"Ride on south, you guys," Cziller told the two. "You'll be out of touch from here, but stop every couple miles and call them again. When you've burnt off a third of your gas, turn around and come back here. Give us a call as soon as you get back in range."

"What do we do now?" the younger policeman wondered.

"Same thing we've been doing," Cziller said. "We wait."

The policeman frowned. "We could call down to Coldwater and have someone head north, but the gas those guys have got should take them to Coldwater, anyway. It's not that far."

Bartenslater's call over the portable wasn't heard in the cab of the Alco. Probably, the battery was too weak by now with the cold and the strain that Page had put on it.

The afternoon was crawling on, and still Page sat in the cab, putting off what was becoming increasingly inevitable. If he got on his way right now, there was still time left to make Coldwater in daylight. But, that would mean leaving the injured Diane.

"Don't leave me alone like this," she pleaded in a weak voice.

"I don't know what else I can do, Diane," he responded, getting to his feet. "I don't dare screw around here any longer, or it's going to be getting dark. I'll never get through after dark, and I don't think we dare wait all night."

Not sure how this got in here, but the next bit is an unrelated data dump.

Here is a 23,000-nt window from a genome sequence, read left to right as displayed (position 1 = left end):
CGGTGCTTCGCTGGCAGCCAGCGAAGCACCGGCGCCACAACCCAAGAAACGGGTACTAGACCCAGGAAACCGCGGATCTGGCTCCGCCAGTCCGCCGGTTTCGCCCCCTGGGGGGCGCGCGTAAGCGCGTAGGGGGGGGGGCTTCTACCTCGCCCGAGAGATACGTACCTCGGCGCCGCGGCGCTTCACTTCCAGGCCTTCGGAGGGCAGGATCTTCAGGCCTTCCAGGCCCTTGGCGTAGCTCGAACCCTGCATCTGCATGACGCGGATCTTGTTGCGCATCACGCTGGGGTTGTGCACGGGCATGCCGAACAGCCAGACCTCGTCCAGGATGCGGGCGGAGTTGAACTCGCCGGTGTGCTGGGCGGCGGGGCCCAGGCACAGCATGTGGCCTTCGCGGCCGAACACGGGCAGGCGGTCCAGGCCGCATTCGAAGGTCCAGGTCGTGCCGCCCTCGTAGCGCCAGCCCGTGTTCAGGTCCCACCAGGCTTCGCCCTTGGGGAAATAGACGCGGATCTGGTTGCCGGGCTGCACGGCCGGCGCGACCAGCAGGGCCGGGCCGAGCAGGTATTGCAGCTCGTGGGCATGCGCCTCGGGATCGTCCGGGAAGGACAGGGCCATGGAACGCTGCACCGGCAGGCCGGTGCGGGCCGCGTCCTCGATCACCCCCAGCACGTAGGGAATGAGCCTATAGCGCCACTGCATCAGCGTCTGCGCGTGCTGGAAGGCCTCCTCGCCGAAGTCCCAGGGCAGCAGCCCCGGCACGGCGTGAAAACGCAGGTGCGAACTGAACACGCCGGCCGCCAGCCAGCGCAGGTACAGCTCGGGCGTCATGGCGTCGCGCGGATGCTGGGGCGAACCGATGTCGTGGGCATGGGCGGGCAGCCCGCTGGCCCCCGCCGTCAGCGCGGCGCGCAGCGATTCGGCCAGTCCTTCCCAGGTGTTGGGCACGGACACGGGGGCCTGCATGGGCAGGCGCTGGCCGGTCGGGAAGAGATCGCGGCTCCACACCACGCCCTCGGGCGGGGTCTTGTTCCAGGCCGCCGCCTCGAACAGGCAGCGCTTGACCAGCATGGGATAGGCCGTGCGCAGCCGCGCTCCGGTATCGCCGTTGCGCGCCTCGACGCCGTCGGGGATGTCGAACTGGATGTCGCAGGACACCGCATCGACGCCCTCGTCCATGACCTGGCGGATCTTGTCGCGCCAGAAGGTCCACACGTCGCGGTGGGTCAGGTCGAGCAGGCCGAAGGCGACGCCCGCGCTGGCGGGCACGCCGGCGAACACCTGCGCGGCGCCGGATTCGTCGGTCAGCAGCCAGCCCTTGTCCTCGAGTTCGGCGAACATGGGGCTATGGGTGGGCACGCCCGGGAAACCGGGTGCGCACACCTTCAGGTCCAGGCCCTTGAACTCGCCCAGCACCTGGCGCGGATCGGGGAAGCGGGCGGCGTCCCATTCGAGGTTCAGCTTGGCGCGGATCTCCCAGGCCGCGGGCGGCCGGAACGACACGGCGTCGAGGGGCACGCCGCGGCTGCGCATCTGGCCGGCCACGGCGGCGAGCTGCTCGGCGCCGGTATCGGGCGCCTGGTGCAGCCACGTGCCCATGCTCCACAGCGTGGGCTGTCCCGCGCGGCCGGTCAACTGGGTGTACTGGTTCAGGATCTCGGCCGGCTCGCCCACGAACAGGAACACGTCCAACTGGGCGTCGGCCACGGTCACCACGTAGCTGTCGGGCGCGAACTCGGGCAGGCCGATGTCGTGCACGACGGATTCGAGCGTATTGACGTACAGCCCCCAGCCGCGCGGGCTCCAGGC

"All right," she said. "Just make sure you come back for me."

Hat, gloves, parka. It would have to do. "I'll be back as soon as I can," he told the girl, laying immobile on the floor of the engine. "Try to sleep, if you can."

"Fat chance," she snorted.

He struck out down the grade. The going wasn't too bad, since the plow had cleared the tracks pretty well earlier. Here and there, the shine of polished steel rail shone through the white of the drifting snow. There wasn't much else to see, in fact, it was hard to see thing. The white of the drifting snow in the air blended with the white of the snow that lay all over the countryside. Here and there, the cut that the plows had made earlier in the day lay almost full of snow, and if he hadn't had the traces of the cut to follow, he would have gotten lost in the storm for sure.

As it was, the going was bad enough. The wind was more or less at his back, and it carried him along and kept his eyes from being filled with snow. Yet, the wind tore at his relatively thin clothes; though he had on jeans and long johns, his legs were so cold that he could barely feel them. In the deepening snow, he wasn't really going very fast, but he plugged along as steadily as he could to the south. Once in a while, he could see a tree or a bush to one side or the other of the tracks, but if there were any houses alongside the tracks where help might be had, he never saw them.

The nearest place that he could expect to find help was on the north edge of Coldwater, where a road crossed the tracks; he remembered a few houses sitting at the crossing, and someone there had to have a working telephone.